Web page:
The move gives a boost to the Boycott, Divestment and Sanctions (BDS) movement, which for the last decade has targeted the global company
that began in Vermont and is now owned by Unilever.
The group Vermonters for a Just Peace in Palestine had been particularly active on the issue.
It a statement titled “Success,” BDS said the decision was a “decisive step toward ending the company’s complicity in Israel’s occupation and violation of Palestinian rights.”
Ben & Jerry’s, known for taking a stand on social-justice issues, clarified that it was not boycotting Israel, just the “occupied Palestinian territories.”
It said it would maintain its sales relationship with areas of Israel within the pre-1967 borders.
“Although Ben & Jerry’s will no longer be sold in the OPT, we will stay in Israel through a different arrangement,” it said. “We will share an update on this as soon as we’re ready.”
The announcement was immediately rebuffed by Ben & Jerry’s Israel, which announced it would continue to sell in all of Israel.
The global organization has now decided not to renew its agreement with its Israeli licensee over this issue, with the contract between them set to expire in a year and a half, it explained.
“We call on the Israeli government and the consumers not to allow Israel to be boycotted,” Ben & Jerry’s Israel announced on Twitter.
“This is an unprecedented move by Unilever,” the Israeli licensee said, adding that ice cream and politics should not be mixed.
Unilever Israel clarified that it had no involvement in this decision, which was made by Ben & Jerry’s globally and its independent board of directors.
“We are very proud of our history in Israel and are fully committed to our long-term presence,” it said. “We employ around 2,000 employees, the majority of which are in our factories in Arad, Acre, Safed and Haifa. In the last decade alone, the company has invested in the Israeli market more than NIS 1 billion, and will continue to invest in its people, brands and business in the local market.”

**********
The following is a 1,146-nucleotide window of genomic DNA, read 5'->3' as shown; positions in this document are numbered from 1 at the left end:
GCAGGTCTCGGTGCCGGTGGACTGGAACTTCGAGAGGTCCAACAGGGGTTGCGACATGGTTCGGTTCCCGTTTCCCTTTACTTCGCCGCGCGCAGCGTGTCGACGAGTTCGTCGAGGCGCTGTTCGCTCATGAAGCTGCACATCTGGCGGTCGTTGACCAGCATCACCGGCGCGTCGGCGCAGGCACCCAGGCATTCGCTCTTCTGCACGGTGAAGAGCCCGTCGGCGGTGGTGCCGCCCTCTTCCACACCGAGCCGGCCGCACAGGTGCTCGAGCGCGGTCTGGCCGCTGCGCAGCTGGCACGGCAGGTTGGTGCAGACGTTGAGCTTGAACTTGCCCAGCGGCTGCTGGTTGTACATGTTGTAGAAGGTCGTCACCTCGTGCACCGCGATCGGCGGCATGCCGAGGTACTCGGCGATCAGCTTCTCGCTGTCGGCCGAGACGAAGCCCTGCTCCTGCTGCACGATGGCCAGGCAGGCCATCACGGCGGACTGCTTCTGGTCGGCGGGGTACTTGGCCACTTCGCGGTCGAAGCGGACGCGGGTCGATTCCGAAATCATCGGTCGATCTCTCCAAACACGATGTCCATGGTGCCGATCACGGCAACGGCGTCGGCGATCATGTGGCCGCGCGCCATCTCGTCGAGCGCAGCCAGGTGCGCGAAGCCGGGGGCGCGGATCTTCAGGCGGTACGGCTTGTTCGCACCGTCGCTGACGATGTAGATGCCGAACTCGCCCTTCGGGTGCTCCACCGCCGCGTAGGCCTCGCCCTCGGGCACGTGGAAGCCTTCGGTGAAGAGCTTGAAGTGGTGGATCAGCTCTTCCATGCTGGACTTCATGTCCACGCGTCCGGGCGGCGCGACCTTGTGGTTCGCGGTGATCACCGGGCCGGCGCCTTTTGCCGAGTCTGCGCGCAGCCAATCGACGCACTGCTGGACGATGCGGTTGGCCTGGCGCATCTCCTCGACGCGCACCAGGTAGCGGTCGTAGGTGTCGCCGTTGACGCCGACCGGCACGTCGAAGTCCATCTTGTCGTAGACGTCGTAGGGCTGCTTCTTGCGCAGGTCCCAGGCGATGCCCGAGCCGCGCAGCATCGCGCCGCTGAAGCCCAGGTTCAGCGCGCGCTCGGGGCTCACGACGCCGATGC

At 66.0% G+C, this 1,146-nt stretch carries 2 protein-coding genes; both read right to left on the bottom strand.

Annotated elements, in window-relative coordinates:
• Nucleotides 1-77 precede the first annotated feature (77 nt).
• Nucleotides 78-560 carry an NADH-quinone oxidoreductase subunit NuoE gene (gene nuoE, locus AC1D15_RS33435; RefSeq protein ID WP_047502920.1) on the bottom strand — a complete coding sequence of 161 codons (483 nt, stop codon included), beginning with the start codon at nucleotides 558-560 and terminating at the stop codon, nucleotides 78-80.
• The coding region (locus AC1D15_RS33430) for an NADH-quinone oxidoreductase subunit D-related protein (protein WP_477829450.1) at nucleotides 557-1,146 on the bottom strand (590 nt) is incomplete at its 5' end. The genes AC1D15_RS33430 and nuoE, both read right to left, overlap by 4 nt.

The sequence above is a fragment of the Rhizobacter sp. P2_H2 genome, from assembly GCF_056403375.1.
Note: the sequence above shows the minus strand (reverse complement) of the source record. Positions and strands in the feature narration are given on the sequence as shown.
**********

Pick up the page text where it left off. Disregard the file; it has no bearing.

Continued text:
The global parent company of Unilever said: “We remain fully committed to our presence in Israel, where we have invested in our people, brands and business for several decades.
“Ben & Jerry’s was acquired by Unilever in 2000. As part of the acquisition agreement, we have always recognized the right of the brand and its independent board to take decisions about its social mission. We also welcome the fact that Ben & Jerry’s will stay in Israel.”
The boycott announcement created an immediate political storm, with Prime Minister Naftali Bennett and Foreign Minister Yair Lapid responding.
“There are many ice cream brands, but only one Jewish state,” Bennett said.
“Ben & Jerry’s has decided to brand itself as the anti-Israel ice cream,” he added. “This decision is morally wrong and I believe that it will become clear that it is also commercially wrong.
“The boycott against Israel – a democracy surrounded by islands of terrorism – reflects a total loss of way,” Bennett said. “The boycott does not work and will not work, and we will fight it with full force.”
Lapid called the boycott a “shameful surrender to antisemitism, to BDS and to all that is wrong with the anti-Israel and anti-Jewish discourse.”
“We will not be silent,” he added.
“Over 30 states in the United States have passed anti-BDS legislation in recent years,” Lapid said. “I plan on asking each of them to enforce these laws against Ben & Jerry’s. They will not treat the State of Israel like this without a response.”
But not all the coalition members were opposed to Ben & Jerry’s decision.
“Once again, Israel is harmed by the immorality of the settlements in the occupied territories,” Meretz MK Mossi Raz said. “Of course, there are those who are not willing to sell [Ben & Jerry’s ice cream] in settlements that are illegal and immoral, and it is a pity that all Israelis are harmed by their existence.”
The boycott language the global Ben & Jerry’s used was vague in that it referenced the “occupied Palestinian territories” and did not mention the words “settlements” or “east Jerusalem.” But the assumption can be made that these are the territories being referred to.
Ben & Jerry’s said in a statement: “We also hear and recognize the concerns shared with us by our fans and trusted partners. We have a longstanding partnership with our licensee, who manufactures Ben & Jerry’s ice cream in Israel and distributes it in the region.
“We have been working to change this, and so we have informed our licensee that we will not renew the license agreement when it expires at the end of next year.”
One resident of the Ma’aleh Adumim settlement who did not want to be named said he was disappointed by the announcement, but it would not cause him to boycott Ben & Jerry’s in return.
“It’s the best ice cream you can get in stores here by far,” he said. “I’ll just buy my New York Chunk Fudge in Jerusalem and smuggle it back home past all the checkpoints.”
Opposition leader Benjamin Netanyahu quipped, “Now we Israelis know which ice cream NOT to buy.”